But while Obama’s tenure may be over, many former members of his administration are still trying to make a case for his policy positions in the region. Two Obama-era officials did just that this weekend in the Wall Street Journal, claiming that Trump is breaking with precedent by stirring the pot:

Responding to a newly adventurous Saudi foreign policy, Mr. Trump has abandoned America’s historic practice of tamping down tensions in the Middle East and lined up behind Iran’s main rivals, Saudi Arabia and its Gulf Arab allies…The US has been a staunch Saudi ally since 1945 and an implacable foe of Iran since its 1979 revolution, but under both Democratic and Republican presidents, the longstanding policy has been to avoid fanning Sunni-Shiite strains and inflaming regional tensions.

This is just a little bit rich. Of course, no one wants to inflame the ongoing rivalries and sectarian violence in the Middle East, and Trump is the king of inflammatory comments. But Obama’s hands aren’t clean either. He inflamed regional tensions when he chose to pivot toward Shiite Iran, neglecting America’s Sunni allies in Saudi Arabia and Egypt. In part, that’s because Obama was so keen to see the Iran nuclear deal pass that he turned a blind eye to Iran’s endemic misbehavior in the region.

Put bluntly, Obama’s administration rewarded Tehran for bad conduct with pallets of cash and sanctions relief, all in the hopes that Iran would give up its nuclear ambitions. The deal has contributed to increased tensions in places like Iraq and Syria, where Iranian-backed militias are waging proxy wars against U.S.-backed groups and helping to prop up the Assad regime. Obama was so committed to an Iran nuclear deal that he allowed his chemical weapons “red line” to be crossed in Syria to avoid provoking Iran.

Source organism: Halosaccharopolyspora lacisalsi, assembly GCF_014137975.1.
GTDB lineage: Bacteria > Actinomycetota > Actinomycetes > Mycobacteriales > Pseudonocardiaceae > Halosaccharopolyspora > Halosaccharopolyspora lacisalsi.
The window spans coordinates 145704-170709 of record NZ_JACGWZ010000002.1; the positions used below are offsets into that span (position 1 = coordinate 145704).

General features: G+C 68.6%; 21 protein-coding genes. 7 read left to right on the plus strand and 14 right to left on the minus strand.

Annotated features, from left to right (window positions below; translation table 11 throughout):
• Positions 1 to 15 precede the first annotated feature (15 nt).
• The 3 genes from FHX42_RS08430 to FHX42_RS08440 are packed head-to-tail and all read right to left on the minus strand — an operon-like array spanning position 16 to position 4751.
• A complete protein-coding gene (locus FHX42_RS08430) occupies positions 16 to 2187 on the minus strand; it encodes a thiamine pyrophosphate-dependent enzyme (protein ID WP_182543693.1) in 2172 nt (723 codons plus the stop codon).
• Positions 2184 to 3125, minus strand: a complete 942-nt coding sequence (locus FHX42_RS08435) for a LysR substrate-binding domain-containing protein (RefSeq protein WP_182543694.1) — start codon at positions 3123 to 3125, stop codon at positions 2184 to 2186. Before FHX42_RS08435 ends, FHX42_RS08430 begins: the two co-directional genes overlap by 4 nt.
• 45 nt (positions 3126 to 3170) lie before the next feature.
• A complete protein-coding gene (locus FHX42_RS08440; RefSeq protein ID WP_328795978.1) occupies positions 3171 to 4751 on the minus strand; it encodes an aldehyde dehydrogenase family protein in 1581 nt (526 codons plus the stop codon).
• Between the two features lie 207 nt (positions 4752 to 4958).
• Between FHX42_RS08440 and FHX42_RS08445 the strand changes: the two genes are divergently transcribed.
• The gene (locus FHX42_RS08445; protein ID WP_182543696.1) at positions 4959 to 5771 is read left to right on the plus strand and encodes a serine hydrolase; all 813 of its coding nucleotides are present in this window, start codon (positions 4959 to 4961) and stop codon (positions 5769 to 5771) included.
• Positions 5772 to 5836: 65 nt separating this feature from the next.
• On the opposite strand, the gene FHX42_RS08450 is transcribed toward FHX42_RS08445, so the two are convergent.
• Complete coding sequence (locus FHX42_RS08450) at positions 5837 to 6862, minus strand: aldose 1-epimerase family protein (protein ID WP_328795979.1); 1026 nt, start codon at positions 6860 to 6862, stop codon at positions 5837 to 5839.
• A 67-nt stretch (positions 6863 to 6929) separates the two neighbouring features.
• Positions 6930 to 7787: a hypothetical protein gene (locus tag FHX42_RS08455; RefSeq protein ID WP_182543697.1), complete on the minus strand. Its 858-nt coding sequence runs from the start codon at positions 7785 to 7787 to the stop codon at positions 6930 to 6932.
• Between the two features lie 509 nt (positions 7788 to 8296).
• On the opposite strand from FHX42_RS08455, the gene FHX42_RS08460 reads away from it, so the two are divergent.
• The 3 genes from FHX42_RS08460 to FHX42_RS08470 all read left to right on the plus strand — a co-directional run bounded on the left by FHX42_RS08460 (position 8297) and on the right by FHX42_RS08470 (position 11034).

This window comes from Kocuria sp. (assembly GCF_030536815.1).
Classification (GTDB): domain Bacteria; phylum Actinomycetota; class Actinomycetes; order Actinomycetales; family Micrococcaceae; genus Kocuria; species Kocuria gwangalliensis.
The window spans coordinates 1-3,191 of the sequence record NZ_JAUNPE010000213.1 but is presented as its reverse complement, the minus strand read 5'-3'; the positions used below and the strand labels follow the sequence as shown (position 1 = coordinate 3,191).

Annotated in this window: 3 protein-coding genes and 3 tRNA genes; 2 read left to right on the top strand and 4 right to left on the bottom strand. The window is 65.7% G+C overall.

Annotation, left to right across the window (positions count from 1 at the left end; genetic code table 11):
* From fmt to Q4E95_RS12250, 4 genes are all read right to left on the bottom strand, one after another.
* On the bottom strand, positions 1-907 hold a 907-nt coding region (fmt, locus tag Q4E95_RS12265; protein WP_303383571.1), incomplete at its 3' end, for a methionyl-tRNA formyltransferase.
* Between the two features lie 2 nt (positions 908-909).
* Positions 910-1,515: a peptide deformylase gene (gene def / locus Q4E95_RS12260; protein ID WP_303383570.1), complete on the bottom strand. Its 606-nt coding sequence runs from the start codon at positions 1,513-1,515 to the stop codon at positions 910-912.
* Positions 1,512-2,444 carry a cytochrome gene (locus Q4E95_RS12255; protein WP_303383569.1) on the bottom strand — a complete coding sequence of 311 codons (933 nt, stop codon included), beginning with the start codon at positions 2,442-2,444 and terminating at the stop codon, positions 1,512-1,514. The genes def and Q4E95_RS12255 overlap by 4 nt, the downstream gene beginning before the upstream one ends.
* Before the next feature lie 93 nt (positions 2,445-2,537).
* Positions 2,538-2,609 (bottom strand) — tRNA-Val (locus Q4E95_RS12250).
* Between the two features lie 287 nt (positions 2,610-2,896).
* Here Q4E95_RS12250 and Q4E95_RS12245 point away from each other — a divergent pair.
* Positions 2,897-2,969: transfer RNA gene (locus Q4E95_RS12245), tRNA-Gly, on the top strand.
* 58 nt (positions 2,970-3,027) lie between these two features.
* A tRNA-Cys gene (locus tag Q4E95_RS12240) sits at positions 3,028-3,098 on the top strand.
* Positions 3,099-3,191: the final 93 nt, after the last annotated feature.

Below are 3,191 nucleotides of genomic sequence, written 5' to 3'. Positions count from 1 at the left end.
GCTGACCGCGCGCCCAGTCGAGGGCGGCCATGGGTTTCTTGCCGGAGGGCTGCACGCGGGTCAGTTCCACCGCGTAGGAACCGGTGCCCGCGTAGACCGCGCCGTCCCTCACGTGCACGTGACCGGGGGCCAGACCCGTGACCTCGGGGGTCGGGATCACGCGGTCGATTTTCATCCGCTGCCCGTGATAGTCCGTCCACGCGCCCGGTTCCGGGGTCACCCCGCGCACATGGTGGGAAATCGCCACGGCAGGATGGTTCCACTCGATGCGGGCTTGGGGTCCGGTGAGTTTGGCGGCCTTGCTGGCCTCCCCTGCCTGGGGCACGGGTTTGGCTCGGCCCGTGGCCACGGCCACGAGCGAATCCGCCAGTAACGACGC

Obama traded a relative stability in the Middle East for the ideological and misguided hope that Iran would prove to be his ace in the hole, allowing him finally to fulfill his dream of divesting the United States from the region.

The Iran Deal Is Not the New Ground Zero

The two Obama-era officials, Daniel Benjamin and Steven Simon, go on to outline other reasons for being “wary” of a close alliance with Saudi Arabia, including the civil war in Yemen. Fair enough: the Saudis are no saints, and Yemen is a quagmire. But they fail to acknowledge that Iran, too, is playing a considerable role in that conflict by sponsoring the Shiite Houthi rebels.